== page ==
Super Size Me Eggplant

by Susan Russo
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gianteggplant.jpgYou just never know what you're going to find at the farmers' market. This past Sunday as I was walking toward a table heavy with eggplant I noticed something strange. The closer I got to it, the bigger it got. The eggplant was expanding right in front of my own eyes.

My first thought was, "Great, I mixed up my contact lenses again and have them in the wrong eyes." (Yes, I've done that before -- it distorts your vision.)

When I reached the eggplant, I bent down, staring closely at it. It stopped growing, and it was sharp and in focus. My eyes weren't deceiving me; these eggplants were far from normal. Sure, they still had their smooth, shiny, purple skin. But they were huge. Like beached whales, they were unmovable.

The farmer noticed me ogling and scurried over. "Is something wrong?" he asked.

"Oh, no. I'm just shocked at how big they are," I said.

He exhaled a sigh of relief and smiled warmly.

I picked one up. It was heavy, in the 1 to 2-pounds. I held it up, turning it around, admiring its muscular size and heft.

"So, what made them grow so large?" I asked.

"The sun?" the farmer said, asking me more than answering me.

"No, I mean did you do anything special to make them grow so large?"

"Water them?" he said, in that questioning voice.

"Are they heirloom eggplants? Are the seeds special? Are they from Jupiter?" I asked.

I was determined to get to the bottom of these freakishly large nightshades.

He furrowed his eyebrows and rubbed his chin between his thumb and forefinger. He paused then finally said, "Nope. They're just really big. Do you want to buy one?"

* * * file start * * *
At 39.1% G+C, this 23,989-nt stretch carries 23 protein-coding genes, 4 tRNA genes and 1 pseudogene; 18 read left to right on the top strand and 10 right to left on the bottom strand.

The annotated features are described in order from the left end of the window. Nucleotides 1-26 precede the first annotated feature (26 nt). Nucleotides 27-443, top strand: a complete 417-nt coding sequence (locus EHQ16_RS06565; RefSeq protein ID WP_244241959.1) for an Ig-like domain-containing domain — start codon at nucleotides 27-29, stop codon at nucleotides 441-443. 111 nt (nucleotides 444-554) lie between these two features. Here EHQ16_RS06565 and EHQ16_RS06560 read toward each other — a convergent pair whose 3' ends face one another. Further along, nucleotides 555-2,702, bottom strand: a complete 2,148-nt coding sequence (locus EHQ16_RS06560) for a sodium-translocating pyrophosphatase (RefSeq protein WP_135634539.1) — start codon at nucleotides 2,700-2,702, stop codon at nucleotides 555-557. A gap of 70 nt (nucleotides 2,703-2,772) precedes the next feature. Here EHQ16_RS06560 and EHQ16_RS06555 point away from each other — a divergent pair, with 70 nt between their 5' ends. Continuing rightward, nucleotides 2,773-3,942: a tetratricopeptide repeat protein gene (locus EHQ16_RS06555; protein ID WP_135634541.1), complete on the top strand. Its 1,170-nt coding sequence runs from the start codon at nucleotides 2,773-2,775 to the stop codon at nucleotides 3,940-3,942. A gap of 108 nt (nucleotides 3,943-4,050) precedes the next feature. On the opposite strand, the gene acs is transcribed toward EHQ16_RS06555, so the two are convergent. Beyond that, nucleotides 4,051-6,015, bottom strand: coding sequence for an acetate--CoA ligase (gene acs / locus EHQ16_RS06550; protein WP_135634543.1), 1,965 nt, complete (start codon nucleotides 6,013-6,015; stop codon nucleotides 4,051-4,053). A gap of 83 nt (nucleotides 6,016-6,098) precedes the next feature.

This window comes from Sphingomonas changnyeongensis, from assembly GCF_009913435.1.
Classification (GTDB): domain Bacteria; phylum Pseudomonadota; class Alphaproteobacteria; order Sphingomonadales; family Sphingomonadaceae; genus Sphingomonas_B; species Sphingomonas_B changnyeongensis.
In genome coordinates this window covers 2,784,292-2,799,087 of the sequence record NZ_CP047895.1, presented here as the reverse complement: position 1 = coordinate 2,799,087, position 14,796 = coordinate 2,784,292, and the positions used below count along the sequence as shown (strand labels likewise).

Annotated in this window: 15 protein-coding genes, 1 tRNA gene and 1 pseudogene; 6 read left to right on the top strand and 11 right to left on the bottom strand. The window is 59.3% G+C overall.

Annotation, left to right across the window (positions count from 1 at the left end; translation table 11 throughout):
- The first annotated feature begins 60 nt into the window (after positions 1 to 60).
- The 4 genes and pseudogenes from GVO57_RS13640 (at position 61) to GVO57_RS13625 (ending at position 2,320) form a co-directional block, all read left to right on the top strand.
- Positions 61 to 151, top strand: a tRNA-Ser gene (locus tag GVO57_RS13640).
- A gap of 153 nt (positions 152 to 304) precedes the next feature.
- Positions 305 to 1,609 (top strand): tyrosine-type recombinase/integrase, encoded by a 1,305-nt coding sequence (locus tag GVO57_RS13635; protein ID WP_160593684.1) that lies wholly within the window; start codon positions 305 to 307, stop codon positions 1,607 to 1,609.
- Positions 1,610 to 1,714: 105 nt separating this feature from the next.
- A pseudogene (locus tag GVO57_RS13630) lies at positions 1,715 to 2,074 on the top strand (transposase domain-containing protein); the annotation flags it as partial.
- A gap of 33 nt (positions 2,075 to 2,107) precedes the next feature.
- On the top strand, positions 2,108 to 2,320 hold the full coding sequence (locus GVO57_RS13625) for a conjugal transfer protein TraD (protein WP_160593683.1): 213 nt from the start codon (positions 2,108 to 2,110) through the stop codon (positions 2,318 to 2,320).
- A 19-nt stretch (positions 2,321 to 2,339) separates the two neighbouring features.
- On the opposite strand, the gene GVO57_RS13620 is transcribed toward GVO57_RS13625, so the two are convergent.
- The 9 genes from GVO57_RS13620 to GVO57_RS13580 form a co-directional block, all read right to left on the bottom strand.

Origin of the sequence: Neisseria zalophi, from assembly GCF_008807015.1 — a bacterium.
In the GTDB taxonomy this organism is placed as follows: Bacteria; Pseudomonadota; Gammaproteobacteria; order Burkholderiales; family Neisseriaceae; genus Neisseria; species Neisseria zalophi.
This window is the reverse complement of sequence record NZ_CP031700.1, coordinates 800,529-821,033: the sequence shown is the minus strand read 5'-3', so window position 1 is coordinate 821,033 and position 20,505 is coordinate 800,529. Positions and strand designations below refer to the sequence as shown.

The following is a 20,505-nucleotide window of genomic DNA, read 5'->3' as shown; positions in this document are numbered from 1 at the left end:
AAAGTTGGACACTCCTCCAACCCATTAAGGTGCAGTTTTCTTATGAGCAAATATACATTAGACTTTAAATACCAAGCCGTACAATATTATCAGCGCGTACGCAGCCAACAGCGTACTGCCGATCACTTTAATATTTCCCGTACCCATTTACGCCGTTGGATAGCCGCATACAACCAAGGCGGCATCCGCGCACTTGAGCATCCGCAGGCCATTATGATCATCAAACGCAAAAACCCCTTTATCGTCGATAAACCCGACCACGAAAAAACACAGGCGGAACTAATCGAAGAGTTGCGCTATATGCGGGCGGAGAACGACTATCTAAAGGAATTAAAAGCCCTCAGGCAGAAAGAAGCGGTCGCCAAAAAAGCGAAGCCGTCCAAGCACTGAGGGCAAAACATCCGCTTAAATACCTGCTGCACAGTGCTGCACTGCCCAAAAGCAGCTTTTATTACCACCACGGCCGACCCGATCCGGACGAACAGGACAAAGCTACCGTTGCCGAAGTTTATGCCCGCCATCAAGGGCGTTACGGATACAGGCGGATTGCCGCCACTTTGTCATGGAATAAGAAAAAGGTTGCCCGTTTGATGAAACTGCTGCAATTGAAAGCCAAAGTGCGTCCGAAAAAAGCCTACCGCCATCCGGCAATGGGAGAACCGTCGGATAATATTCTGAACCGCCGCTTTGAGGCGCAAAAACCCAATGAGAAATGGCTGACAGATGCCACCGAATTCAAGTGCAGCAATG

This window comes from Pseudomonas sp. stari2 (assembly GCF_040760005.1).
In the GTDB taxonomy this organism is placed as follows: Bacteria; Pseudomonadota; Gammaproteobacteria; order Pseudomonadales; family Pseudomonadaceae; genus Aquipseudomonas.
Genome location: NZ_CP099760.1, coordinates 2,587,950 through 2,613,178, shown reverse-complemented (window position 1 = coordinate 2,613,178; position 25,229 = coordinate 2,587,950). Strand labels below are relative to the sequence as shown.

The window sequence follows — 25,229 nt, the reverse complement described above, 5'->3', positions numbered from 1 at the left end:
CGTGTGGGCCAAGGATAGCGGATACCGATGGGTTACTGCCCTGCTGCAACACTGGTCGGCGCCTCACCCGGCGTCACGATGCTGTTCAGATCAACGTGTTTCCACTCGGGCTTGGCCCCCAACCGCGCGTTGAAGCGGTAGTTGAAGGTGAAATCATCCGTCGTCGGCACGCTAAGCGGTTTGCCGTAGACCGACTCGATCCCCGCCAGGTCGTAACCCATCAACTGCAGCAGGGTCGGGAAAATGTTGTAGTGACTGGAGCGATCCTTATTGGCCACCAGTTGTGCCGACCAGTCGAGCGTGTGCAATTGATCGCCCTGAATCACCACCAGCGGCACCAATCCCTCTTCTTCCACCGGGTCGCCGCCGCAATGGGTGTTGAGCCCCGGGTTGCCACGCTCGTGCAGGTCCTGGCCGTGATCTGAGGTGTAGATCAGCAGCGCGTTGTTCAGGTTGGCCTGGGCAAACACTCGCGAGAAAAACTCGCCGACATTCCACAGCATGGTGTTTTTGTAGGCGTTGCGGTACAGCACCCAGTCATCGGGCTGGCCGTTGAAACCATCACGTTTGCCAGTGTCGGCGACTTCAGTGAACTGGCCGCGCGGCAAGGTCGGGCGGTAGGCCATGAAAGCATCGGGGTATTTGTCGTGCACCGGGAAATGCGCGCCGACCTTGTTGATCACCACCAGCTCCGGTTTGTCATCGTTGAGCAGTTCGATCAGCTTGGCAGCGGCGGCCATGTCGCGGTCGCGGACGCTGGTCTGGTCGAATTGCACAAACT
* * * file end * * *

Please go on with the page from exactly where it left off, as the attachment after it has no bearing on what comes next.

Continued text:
In typical supersized-American fashion, I said, "No, give me two." 

eggplantnapoleon.jpgGrilled Eggplant Napoleons
Makes 4 servings

Dressing:
2 tablespoons extra virgin olive oil
2 tablespoons red wine vinegar
1 tablespoon lemon juice
a generous sprinkling of salt and freshly ground black pepper

Eggplant:
2 medium eggplant, sliced into 3/4-inch rounds, about 20 slices total
1-2 tablespoons olive oil for brushing eggplant
a generous sprinkling of salt and freshly ground black pepper
2 large beefsteak tomatoes (or large heirloom tomatoes), sliced into 1/2-inch rounds
1 small bunch of fresh basil
8-10 ounces fresh mozzarella cheese, cut into 1/4-inch thick rounds


1. Whisk all dressing ingredients in a small bowl; set aside.

2. Preheat grill to medium high.

3. Brush eggplant slices with olive oil, and sprinkle generously with salt and pepper. Place on a hot grill that has been lightly oiled. Grill eggplant for 5-7 minutes per side, or until tender and lightly charred.

4. To assemble stacks, start by placing an eggplant slice on a plate. Top with a slice of cheese, then tomato, then basil. Repeat one more time. End with a slice of eggplant. Repeat with remaining ingredients until 4 stacks are made. Drizzle with dressing, and serve immediately.

Variations:
Drizzle with basil pesto.
Substitute arugula for basil.
Add slices of roasted red pepper.
Add olive tapenade in between layers.

 

Susan Russo is a free lance food writer in San Diego, California. She publishes stories, recipes, and photos on her cooking blog, <Food Blogga and is a regular contributor to NPR’s <Kitchen Window. She is also the author of  Recipes Every Man Should Know and The Encyclopedia of Sandwiches.

 

 

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